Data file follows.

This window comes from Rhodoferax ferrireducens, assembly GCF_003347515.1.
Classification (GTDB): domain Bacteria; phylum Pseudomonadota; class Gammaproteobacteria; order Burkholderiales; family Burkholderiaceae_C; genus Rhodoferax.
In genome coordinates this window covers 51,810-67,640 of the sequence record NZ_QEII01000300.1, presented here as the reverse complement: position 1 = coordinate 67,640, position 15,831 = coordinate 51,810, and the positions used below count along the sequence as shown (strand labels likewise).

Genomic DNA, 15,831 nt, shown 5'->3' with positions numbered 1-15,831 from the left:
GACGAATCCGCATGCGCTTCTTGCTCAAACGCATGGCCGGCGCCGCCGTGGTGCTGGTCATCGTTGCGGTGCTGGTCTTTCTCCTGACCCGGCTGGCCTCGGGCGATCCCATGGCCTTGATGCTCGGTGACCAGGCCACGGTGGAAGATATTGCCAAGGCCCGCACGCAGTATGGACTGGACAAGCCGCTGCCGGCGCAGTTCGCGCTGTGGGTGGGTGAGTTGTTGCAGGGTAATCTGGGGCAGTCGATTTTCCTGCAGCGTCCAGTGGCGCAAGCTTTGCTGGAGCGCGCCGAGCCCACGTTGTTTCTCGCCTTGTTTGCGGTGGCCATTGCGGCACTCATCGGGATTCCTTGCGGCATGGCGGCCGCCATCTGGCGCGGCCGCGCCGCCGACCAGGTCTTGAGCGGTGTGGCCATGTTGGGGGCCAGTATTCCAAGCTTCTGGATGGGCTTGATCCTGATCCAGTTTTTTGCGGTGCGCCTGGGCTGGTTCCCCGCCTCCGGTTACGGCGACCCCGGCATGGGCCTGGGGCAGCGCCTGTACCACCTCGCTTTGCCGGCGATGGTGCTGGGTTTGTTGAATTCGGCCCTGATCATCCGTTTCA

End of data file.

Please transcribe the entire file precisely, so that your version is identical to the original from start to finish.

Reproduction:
This window comes from Rhodoferax ferrireducens, assembly GCF_003347515.1.
Classification (GTDB): domain Bacteria; phylum Pseudomonadota; class Gammaproteobacteria; order Burkholderiales; family Burkholderiaceae_C; genus Rhodoferax.
In genome coordinates this window covers 51,810-67,640 of the sequence record NZ_QEII01000300.1, presented here as the reverse complement: position 1 = coordinate 67,640, position 15,831 = coordinate 51,810, and the positions used below count along the sequence as shown (strand labels likewise).

Genomic DNA, 15,831 nt, shown 5'->3' with positions numbered 1-15,831 from the left:
GACGAATCCGCATGCGCTTCTTGCTCAAACGCATGGCCGGCGCCGCCGTGGTGCTGGTCATCGTTGCGGTGCTGGTCTTTCTCCTGACCCGGCTGGCCTCGGGCGATCCCATGGCCTTGATGCTCGGTGACCAGGCCACGGTGGAAGATATTGCCAAGGCCCGCACGCAGTATGGACTGGACAAGCCGCTGCCGGCGCAGTTCGCGCTGTGGGTGGGTGAGTTGTTGCAGGGTAATCTGGGGCAGTCGATTTTCCTGCAGCGTCCAGTGGCGCAAGCTTTGCTGGAGCGCGCCGAGCCCACGTTGTTTCTCGCCTTGTTTGCGGTGGCCATTGCGGCACTCATCGGGATTCCTTGCGGCATGGCGGCCGCCATCTGGCGCGGCCGCGCCGCCGACCAGGTCTTGAGCGGTGTGGCCATGTTGGGGGCCAGTATTCCAAGCTTCTGGATGGGCTTGATCCTGATCCAGTTTTTTGCGGTGCGCCTGGGCTGGTTCCCCGCCTCCGGTTACGGCGACCCCGGCATGGGCCTGGGGCAGCGCCTGTACCACCTCGCTTTGCCGGCGATGGTGCTGGGTTTGTTGAATTCGGCCCTGATCATCCGTTTCA